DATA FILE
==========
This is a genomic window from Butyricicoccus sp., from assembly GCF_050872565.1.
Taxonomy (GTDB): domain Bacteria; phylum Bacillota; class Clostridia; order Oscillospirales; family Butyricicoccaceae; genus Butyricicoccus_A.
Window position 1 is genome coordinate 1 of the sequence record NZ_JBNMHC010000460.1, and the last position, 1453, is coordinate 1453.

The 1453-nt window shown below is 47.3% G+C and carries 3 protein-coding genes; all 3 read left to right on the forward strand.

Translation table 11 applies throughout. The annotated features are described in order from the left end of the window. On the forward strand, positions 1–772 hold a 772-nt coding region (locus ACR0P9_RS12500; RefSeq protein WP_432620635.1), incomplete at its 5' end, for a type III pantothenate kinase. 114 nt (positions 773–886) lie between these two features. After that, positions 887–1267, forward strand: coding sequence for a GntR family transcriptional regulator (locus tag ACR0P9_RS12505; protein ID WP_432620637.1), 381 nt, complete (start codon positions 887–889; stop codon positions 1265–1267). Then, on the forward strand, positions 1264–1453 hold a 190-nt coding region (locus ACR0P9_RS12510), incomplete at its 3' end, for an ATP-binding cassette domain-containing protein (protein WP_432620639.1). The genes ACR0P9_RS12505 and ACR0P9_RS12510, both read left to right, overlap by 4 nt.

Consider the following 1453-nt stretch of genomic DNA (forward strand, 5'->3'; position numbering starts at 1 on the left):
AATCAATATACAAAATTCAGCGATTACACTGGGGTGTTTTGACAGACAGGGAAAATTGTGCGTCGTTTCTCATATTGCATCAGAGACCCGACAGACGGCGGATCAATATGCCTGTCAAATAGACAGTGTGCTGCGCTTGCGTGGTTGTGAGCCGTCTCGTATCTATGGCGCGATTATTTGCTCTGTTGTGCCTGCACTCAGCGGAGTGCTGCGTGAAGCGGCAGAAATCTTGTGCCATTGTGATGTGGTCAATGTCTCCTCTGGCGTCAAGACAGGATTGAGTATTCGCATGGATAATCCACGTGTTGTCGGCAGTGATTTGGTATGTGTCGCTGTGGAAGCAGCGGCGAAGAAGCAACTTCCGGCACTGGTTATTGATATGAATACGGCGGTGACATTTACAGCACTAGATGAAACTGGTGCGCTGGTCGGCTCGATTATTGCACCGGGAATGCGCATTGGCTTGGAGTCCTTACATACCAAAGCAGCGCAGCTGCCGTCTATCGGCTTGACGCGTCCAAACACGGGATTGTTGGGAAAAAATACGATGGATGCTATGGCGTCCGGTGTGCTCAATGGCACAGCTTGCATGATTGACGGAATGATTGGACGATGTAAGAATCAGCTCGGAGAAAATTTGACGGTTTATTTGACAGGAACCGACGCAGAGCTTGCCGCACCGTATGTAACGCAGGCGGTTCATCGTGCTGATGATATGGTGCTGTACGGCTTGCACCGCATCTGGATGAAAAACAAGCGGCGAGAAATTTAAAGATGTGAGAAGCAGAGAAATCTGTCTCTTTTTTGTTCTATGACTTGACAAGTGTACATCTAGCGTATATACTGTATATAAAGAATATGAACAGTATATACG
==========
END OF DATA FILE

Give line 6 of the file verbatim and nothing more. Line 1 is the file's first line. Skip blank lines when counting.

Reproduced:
Consider the following 1453-nt stretch of genomic DNA (forward strand, 5'->3'; position numbering starts at 1 on the left):